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What Is Full Custody?

A parent who receives full custody of a child has full authority over decisions regarding the child.
Grandparents may petition for full custody of a child.
Full custody does not place the entire financial burden of child-rearing upon one individual.
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  • Written By: Felicia Dye
  • Edited By: Heather Bailey
  • Last Modified Date: 26 July 2014
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Full custody is a term generally used to refer to the guardianship of children. Custody can often be divided into two categories. First, there is physical custody, which determines which parent a child will live with. Then, there is legal custody, which determines who will make decisions regarding the child. When a person has full physical or legal custody, she has complete authority regarding those matters.

A person with full custody is granted all of the rights regarding a certain aspect of a child’s life. If a parent has full physical custody, then the child will live with that person. That person can generally decide where to live with the child without interference from the other parent. In many instances, however, the choice of where to live must accommodate any court ordered visitation.

When a person has full legal custody, this generally means that she has full authority over decisions regarding a child. Full legal custody generally grants a person the liberty to make decisions such as which school a child will go to, which extracurricular activities the child will be allowed or forbidden to participate in, and which health care providers will attend to the child. It is possible that a person can have full custody in one area but be bound by other custody arrangements in the other area.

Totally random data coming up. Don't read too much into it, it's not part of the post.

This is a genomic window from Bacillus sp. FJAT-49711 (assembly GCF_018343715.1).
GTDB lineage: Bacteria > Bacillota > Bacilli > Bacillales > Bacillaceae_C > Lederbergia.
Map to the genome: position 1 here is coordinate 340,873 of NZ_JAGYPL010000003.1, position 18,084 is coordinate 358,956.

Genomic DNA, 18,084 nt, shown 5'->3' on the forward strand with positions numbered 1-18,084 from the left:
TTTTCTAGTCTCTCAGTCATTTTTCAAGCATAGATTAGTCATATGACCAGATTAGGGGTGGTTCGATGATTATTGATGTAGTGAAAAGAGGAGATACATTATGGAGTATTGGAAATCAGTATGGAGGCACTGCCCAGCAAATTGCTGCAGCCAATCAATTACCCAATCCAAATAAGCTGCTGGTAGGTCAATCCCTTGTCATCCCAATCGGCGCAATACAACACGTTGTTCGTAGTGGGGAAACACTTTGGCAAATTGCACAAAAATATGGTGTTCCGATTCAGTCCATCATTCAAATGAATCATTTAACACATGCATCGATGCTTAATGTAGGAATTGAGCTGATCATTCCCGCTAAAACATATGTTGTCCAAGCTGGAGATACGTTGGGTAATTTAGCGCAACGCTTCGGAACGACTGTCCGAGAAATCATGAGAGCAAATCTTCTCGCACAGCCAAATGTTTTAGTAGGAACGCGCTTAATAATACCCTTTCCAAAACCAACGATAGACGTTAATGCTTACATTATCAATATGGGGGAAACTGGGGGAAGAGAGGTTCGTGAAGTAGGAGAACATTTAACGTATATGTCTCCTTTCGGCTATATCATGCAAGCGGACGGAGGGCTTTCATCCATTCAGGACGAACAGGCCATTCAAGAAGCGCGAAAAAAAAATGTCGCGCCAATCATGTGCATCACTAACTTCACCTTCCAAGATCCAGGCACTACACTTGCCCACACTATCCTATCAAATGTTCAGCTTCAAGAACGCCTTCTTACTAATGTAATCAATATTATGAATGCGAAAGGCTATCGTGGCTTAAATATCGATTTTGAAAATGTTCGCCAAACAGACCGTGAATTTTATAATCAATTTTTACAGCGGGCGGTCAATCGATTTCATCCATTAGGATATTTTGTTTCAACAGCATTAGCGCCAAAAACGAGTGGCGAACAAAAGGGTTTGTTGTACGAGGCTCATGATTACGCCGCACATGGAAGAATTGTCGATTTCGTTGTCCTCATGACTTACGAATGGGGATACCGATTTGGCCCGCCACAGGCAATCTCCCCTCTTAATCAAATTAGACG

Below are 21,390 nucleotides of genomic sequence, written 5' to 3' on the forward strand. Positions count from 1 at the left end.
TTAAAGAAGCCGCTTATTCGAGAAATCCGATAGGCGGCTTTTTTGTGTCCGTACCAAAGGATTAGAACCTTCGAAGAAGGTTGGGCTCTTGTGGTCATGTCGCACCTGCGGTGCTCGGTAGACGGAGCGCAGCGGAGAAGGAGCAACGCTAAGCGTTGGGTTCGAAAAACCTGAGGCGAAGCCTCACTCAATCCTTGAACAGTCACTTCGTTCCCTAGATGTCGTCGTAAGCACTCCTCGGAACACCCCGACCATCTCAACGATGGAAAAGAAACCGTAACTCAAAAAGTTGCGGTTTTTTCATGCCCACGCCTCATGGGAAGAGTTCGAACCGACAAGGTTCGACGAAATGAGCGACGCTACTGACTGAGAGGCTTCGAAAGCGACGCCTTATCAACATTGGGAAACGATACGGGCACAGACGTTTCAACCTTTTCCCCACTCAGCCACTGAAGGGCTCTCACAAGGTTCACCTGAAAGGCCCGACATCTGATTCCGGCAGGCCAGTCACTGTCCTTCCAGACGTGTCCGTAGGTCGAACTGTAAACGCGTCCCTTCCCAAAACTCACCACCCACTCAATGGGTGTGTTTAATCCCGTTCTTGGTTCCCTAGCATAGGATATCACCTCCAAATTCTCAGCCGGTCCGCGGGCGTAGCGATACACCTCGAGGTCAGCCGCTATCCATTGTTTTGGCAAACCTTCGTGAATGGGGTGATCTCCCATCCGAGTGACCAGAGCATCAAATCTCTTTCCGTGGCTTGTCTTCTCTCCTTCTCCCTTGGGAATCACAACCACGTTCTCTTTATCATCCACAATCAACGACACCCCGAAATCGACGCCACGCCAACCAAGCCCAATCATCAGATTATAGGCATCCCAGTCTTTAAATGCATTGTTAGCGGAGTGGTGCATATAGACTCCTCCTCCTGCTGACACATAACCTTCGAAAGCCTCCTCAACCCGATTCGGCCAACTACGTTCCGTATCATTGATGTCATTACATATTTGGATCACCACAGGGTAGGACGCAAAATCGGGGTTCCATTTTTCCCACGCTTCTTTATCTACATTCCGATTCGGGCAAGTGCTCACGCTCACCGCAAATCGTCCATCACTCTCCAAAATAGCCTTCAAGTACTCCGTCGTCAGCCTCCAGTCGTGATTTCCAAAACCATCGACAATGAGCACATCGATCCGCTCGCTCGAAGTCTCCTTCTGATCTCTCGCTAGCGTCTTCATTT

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Full custody is usually granted to one person instead of another for a reason. While many people mistakenly believe that such decisions are based on factors such as income or standard of living, this is not generally true. Usually, a parent is denied custody when there is an issue that deems him unfit, such as a psychological disorder or a history of substance abuse. If there are no reasons upon which the court can base such a decision, then it is likely that parents will share custody.

Although full custody usually involves the child living with one parent and grants that parent the decision making powers, there are two common misconceptions that people have regarding such guardianship arrangements. First, it does not generally grant the custody holder the right to eliminate contact between a child and the non-custodial parent. In many instances, terms of contact and visitation will be determined by the court.

Second, full custody does not place the entire financial burden of child-rearing upon one individual. A non-custodial parent is usually still liable for child support. The amount to be paid may be determined by a court or by a child support agency. Child support and visitation, when ordered by proper authorities, are not optional despite the terms of custody.